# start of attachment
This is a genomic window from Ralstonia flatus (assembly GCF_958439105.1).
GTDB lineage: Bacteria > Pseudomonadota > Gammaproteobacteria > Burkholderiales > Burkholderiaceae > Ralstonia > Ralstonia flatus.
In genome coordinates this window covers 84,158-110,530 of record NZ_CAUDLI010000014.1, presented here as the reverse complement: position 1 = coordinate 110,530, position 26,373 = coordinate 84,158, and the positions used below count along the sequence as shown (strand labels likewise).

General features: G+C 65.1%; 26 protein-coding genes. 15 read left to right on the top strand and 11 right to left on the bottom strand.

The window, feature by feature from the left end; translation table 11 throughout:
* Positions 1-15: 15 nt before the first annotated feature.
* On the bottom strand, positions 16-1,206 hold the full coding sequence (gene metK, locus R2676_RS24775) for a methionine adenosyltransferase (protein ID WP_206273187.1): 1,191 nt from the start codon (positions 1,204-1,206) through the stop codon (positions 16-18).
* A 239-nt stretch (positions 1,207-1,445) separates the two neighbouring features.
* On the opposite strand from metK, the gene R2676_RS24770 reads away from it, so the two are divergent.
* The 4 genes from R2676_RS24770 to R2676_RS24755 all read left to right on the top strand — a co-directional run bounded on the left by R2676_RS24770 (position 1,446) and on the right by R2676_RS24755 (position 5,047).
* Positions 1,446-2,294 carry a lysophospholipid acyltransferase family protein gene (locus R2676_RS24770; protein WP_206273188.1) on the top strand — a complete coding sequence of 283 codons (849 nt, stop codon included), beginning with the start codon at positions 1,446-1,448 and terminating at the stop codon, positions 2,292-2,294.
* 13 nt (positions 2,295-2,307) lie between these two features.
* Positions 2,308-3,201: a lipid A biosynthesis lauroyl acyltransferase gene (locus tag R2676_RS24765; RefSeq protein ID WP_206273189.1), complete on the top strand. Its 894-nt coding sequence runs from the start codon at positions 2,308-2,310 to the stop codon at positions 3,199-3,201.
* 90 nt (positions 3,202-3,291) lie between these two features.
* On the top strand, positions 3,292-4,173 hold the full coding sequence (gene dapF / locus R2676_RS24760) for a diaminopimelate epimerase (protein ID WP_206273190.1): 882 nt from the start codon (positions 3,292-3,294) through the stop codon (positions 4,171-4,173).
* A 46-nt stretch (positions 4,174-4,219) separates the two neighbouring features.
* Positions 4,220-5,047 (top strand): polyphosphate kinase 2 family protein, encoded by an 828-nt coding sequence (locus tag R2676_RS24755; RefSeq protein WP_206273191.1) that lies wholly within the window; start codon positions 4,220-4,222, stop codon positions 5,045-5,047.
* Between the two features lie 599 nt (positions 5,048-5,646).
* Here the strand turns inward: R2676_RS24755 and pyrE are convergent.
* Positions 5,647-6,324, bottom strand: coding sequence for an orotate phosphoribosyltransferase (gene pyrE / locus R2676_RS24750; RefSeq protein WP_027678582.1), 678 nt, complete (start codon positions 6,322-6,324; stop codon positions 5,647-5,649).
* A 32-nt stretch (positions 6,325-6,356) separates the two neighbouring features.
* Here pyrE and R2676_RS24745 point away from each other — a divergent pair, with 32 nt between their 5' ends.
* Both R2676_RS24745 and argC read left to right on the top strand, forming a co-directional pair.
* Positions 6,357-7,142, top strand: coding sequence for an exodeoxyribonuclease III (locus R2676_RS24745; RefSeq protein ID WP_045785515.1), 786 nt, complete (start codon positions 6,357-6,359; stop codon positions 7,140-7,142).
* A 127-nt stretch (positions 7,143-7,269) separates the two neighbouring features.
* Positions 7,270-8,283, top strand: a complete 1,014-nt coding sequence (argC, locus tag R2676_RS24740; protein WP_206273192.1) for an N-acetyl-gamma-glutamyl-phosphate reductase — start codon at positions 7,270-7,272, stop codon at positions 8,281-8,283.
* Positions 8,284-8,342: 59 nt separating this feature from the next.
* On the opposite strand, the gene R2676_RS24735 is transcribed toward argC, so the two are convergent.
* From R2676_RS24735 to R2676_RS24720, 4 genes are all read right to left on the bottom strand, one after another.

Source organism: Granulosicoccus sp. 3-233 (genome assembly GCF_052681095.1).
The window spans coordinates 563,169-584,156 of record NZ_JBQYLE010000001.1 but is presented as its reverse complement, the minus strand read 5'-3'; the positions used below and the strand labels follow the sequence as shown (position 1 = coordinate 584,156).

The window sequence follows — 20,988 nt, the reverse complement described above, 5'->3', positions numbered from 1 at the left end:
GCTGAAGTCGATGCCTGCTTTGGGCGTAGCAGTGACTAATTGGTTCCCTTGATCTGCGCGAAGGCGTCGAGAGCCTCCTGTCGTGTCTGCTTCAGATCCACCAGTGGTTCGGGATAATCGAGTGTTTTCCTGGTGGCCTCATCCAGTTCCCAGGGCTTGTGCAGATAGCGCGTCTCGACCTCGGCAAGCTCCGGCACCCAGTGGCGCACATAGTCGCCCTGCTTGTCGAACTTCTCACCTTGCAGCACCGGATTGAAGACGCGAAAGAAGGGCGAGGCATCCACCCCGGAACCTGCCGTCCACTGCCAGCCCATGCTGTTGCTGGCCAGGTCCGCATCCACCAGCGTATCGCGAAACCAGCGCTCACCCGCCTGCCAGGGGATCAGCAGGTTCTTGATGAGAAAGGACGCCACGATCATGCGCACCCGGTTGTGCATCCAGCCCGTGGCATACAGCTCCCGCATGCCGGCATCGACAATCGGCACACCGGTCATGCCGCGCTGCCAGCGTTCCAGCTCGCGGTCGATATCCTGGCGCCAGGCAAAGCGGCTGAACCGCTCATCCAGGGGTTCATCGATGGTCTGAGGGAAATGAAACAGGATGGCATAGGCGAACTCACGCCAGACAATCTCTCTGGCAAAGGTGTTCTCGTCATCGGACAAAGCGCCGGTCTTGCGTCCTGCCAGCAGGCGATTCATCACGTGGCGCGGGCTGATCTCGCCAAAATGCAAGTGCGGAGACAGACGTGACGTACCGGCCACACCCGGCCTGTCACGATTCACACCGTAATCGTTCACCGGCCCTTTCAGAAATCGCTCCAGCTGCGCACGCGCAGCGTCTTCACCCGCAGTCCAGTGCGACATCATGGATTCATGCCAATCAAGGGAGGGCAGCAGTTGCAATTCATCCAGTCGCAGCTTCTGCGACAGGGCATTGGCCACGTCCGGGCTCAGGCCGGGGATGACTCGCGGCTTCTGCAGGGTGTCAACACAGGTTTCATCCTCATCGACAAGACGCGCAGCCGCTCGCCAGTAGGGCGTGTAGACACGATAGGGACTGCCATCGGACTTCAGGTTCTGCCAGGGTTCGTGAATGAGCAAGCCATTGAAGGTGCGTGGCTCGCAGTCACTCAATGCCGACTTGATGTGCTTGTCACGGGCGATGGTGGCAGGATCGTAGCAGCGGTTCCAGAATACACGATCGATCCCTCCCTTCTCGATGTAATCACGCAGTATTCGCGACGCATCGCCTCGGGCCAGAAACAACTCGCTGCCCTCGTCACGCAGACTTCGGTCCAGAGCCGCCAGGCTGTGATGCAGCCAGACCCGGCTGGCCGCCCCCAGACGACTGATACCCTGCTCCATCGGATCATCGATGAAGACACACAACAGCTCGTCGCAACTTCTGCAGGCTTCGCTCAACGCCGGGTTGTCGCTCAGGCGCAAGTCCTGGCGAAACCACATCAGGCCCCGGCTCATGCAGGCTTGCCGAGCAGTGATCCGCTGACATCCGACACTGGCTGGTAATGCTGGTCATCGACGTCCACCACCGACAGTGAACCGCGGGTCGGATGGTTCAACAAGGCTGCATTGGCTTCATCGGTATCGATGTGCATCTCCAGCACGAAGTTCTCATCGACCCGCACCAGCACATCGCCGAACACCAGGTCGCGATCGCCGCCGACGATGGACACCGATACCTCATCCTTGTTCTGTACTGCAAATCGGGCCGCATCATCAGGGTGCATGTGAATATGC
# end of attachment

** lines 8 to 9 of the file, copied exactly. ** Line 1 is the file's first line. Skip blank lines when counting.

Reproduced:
* A 239-nt stretch (positions 1,207-1,445) separates the two neighbouring features.
* On the opposite strand from metK, the gene R2676_RS24770 reads away from it, so the two are divergent.